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Published: 2006/08/19
by Chris Gardner

Texas Thunder Soul, 1968-1974 – Kashmere Stage Band

Now Again 5023

They were just a high school band, and the first few times through this
compilation it's hard to think past that, hard to stop being wowed by the
audacity of that. The music is too crisp, the groove too deep, the horn
section too sharp, the rhythm section too damn tight for this to be a bunch
of high school kids who needed an elective credit. But it is just that. Of
course, the Kashmere Stage Band under the direction of Conrad O. Johnson was a better than average high school band. Blending deep funk rhythms with Johnson's predilection for carefully charted orchestral jazz in the mold of
Duke Ellington and Count Basie, the band from the northside of Houston won 42 of the 46 contests it entered between the years of 1969 an 1978, was
named Best High School Stage Band in the Nation in 1972, and pressed eight
LPs and three 45s. This long overdue and startling compilation offers sharp
and sticky large ensemble soul jazz with big brassy horns, crisp
in-the-pocket rhythms, and enough urgency and virtuosity to pack the house
and stun it.

The compilation, which splits the recorded and live output of the stage
bands from the years 1968-1974 into two discs, serves as a tribute to
Johnson's mastery as a teacher and composer. While the lineup constantly
shifted, the quality of the band's work remains steady. Initially focusing
on covers of popular material, Johnson re-charted music in both directions,
jazz to funk and back again. They deliver a punched up, funk-driven, almost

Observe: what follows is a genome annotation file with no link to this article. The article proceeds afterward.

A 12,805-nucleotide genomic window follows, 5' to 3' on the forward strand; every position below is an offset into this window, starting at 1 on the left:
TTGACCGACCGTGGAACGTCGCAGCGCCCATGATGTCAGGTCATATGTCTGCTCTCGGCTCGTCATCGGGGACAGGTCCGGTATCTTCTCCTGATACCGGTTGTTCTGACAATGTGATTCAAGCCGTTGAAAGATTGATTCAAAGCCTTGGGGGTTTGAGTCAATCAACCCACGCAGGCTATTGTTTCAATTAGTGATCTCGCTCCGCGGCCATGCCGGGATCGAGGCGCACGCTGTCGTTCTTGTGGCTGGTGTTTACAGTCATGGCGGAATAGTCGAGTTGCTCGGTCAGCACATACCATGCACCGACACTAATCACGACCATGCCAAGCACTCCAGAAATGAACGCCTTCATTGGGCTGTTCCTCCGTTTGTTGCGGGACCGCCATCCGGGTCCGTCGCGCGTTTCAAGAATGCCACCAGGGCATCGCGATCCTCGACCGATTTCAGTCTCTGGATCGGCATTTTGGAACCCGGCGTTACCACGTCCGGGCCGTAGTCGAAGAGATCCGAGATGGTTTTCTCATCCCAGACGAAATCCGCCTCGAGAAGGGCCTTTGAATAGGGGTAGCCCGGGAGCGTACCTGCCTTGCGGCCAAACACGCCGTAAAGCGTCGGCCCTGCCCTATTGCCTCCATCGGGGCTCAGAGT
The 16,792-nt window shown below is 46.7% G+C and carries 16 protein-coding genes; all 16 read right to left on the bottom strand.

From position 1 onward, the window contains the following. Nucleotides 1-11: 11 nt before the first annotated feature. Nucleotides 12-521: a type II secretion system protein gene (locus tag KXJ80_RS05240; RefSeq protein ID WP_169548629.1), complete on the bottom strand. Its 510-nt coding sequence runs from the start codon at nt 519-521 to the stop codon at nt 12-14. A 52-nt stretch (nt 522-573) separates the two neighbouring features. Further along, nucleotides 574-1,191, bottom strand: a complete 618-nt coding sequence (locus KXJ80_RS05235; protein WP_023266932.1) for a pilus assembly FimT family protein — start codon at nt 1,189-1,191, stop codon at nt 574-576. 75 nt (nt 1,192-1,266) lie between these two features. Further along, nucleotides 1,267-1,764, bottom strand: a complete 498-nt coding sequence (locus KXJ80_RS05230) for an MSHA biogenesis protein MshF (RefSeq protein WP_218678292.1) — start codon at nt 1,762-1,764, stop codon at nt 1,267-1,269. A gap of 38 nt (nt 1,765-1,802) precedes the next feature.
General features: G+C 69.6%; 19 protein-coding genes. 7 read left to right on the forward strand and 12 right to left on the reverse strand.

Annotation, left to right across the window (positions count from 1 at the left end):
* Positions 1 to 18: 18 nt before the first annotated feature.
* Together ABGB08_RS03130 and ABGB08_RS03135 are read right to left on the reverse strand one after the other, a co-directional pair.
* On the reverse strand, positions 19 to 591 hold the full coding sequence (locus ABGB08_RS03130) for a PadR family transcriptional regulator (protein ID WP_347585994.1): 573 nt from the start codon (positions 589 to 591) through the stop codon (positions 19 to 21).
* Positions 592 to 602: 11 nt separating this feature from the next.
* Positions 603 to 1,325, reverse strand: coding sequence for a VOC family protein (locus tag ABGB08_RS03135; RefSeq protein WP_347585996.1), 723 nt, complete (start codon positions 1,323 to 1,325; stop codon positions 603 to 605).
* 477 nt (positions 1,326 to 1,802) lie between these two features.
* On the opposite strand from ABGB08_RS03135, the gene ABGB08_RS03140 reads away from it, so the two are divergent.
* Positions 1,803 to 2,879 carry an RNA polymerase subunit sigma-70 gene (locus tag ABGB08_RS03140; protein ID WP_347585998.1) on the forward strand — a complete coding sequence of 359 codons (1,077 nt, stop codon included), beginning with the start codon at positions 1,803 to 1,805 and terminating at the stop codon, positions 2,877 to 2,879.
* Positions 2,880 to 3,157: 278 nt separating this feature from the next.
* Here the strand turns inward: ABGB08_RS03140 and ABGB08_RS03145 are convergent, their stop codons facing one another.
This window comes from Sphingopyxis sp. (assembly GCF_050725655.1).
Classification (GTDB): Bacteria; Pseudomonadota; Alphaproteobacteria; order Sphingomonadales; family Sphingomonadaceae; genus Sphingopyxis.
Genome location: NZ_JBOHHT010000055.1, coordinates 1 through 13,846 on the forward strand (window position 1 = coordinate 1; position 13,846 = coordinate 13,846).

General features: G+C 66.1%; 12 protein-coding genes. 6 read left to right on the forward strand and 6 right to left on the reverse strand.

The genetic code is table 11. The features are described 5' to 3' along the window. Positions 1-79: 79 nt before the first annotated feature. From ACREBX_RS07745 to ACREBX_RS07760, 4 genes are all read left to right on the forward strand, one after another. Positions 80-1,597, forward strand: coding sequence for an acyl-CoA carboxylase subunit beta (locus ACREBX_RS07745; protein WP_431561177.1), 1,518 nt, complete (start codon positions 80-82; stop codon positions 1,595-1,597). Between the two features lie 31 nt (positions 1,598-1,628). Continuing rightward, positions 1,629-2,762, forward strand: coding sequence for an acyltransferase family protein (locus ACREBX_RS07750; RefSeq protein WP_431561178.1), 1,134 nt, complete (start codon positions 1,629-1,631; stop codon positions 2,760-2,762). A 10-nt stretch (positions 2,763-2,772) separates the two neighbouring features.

unrecognizable "Take Five" that leaves space atop for a saxophone to swagger
through Brubeck's signature riff. "Thank You" is at least as, if not more,
deeply funky than Sly Stone's original, and the band's "Super Bad" would
leave Fred Wesley and the JBs with little to complain about. More
impressive still are the original tunes with their heavy reliance on thick
horn charts, where Johnson's blend of funk and jazz is perhaps more
discernable. From the blistering "All Praises" to the rollicking "Keep
Doing It" to the comparatively minimal funk of "$$Kash Register$$," the band
under Johnson's hand plays with vitality and precision. They've got the
chops, and they've got the swagger.

The band could press it, as they do on the swinging "Thunder Soul" where the
relentless rhythm section (replete with flurrious congas) seems to battle
with the horns. They could also lay deep in the pocket, as they do on
"Kashmere," which features Craig Smith on drums and Gerald Calhoun on bass.
The band had its share of exceptional musicians (Melvin Sparks among them),
but none outshine these two. Calhoun's often frenetic fret work perfectly
offsets Smith's crisp simplicity, and here, where the band repeatedly falls
out for Smith's break beats, you get the best of all sides. DJs dug this
band's work off the discard pile, and here you see exactly why.

While the quality of the live recordings is not exceptional, the content is. This is clearly a band built for performance, a skilled and drilled band
that somehow brings fresh energy to songs that must have been rehearsed ad
nauseum. "Zero Point" features Johnson's most intricate and tangled horn
charts, and the live cut flies through them flawlessly. It sounds like a
jumpy band, a band chomping at the bit, an anxious band moving through
things a little faster than they intend to. "Ain't No Sunshine" on the
other hand finds the band in full recline, swagging deep into the blue
groove and feeding off the vocal crowd's energy without ever losing the
languor. It's hard not to think of the JBs, which undoubtedly served as a
model for stage bands across the nation during these years, but the Kashmere
Stage band isn't only about the groove. As a competitive band, they had to
demonstrate flexibility, versatility, virtuosity, and precision, and it's all
captured here.

It's an excellent collection — dense, comprehensive, rewarding, and proof
positive that there's always something buried out there for the diggers.
The liner notes reproduced sans the lengthy interview with Conrad O.
Johnson) are here as
are a few photos (afro damn-near required). You can also check out David
Brown's radio piece here. Go on. Do some digging.

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